In Hebrews 11 not only do we see the faith of the saints on display, with no mention of their failures we might add, and not only do we see their perseverance unto death, but we find a magnificent display of the faithfulness of God in the lives of His children.  With the evidence of His faithfulness held up in fulfilling the lesser promises, we can be sure that He will continue to be faithful with the greater promises that have now come through His Son Jesus Christ.  Let us then, as our brothers and sisters before us, by faith, stand firm on the promises of God.

 

Standing on the promises of Christ my King
Through eternal ages let his praises ring
Glory in the highest, I will shout and sing
Standing on the promises of God
Standing, standing
Standing on the promises of God my Savior
Standing, standing
I’m standing on the promises of God
Standing on the promises, I cannot fall
Listening every moment to the Spirit’s call
Resting in my Savior as my all in all
Standing on the promises of God
Standing, standing
Standing on the promises of Christ my Savior
Standing, standing
I’m standing on the promises of God
– Russell Kelso Carter 1886

The Heart’s Gauge

 

During our Lord’s earthly ministry, He repeatedly pressed upon His disciples, and those who heard Him speak, that the heart and affections must be set upon heavenly, spiritual, godly things, indeed upon God Himself, “for where your treasure is, there will your heart be also.”  Desiring to convey both what he heard and saw from His Lord, the Apostle John provides this sentiment of proper desires in chapter 2 of his first epistle.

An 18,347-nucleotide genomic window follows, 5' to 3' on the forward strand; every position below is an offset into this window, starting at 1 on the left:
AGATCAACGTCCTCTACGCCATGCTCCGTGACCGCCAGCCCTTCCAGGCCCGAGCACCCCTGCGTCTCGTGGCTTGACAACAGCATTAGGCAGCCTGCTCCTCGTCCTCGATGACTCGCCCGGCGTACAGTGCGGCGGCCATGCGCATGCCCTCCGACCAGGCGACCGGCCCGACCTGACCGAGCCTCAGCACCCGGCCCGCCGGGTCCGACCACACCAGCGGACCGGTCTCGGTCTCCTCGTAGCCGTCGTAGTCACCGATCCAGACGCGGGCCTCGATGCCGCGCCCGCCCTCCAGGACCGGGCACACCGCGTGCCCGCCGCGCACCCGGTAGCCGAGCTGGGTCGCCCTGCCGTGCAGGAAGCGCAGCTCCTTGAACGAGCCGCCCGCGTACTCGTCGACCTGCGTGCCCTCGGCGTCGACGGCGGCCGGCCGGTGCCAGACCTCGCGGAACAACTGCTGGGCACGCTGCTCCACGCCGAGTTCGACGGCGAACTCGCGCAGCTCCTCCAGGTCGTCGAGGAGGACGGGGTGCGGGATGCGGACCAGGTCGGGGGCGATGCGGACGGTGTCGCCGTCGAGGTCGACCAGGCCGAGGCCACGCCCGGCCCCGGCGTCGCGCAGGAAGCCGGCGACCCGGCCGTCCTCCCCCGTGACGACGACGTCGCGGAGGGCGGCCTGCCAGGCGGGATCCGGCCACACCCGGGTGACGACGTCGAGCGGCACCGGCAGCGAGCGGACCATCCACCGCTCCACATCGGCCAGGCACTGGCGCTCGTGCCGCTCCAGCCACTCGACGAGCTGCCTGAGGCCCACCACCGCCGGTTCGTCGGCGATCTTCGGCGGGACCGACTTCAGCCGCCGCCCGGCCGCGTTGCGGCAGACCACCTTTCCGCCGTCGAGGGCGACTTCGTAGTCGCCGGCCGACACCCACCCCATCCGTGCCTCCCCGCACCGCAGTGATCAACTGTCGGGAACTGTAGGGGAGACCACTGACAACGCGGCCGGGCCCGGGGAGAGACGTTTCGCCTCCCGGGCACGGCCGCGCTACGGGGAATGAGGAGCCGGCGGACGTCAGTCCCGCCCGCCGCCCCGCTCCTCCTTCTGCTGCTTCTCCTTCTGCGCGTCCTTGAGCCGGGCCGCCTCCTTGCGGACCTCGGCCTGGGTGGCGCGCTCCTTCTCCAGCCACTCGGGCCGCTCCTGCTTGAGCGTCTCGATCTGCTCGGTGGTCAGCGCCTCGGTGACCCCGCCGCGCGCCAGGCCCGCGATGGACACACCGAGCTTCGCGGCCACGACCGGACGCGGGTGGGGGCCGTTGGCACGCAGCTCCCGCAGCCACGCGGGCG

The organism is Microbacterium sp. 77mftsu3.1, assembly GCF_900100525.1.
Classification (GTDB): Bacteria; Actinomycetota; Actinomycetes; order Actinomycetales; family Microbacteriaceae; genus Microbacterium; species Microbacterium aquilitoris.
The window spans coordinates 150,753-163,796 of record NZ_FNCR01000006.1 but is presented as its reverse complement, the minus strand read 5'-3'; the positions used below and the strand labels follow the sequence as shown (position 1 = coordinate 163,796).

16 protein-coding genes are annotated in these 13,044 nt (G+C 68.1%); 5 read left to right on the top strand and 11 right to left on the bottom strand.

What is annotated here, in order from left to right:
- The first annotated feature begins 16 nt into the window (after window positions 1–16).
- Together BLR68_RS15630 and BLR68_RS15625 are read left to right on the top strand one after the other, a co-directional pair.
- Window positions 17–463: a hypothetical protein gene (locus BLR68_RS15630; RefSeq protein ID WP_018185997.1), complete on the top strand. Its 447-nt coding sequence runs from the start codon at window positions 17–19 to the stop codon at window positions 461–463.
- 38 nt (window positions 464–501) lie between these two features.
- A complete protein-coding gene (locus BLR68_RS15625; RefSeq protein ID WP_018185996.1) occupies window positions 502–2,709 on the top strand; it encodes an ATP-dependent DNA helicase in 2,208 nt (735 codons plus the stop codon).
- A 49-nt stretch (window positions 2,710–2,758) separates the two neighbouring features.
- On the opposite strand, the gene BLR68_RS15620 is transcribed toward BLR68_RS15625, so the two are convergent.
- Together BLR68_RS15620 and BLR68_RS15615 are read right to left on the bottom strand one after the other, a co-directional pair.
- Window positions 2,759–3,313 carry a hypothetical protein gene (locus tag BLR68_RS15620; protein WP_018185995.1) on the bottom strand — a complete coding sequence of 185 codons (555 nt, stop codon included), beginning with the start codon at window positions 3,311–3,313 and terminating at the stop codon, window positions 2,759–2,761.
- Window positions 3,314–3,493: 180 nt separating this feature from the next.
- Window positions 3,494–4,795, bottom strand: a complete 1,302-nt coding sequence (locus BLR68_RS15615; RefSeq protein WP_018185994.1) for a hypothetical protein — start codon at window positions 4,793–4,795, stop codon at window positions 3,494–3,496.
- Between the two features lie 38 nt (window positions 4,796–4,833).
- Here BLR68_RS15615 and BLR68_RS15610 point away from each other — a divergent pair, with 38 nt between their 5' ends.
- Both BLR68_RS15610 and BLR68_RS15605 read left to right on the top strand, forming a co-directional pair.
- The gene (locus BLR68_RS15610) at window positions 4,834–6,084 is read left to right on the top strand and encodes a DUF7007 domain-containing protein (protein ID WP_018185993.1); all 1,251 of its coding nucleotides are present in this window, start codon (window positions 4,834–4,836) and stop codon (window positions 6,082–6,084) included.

There are two major sections that lead into our passage under consideration in this post.  The first occurs in 1 John 2:3-6 in which the Apostle outlines the requirement of obedience to God’s commands as evidence for coming to know God.  Rather than leaving it as heartless duty, he intertwines it with love, “whoever keeps His word, in Him truly the love of God is perfected.”  With that statement he paves the road for our second passage, 1 John 2:7-11 which builds upon this concept of love.  Notably, John introduces love as a commandment, not a new commandment, but an old one, but not really an old one because it is new in Christ.  By weaving together love and obedience, John most definitely recalls the words of Christ from John 13:34, “A new commandment I give to you, that you love one another: just as I have loved you, you also are to love one another.”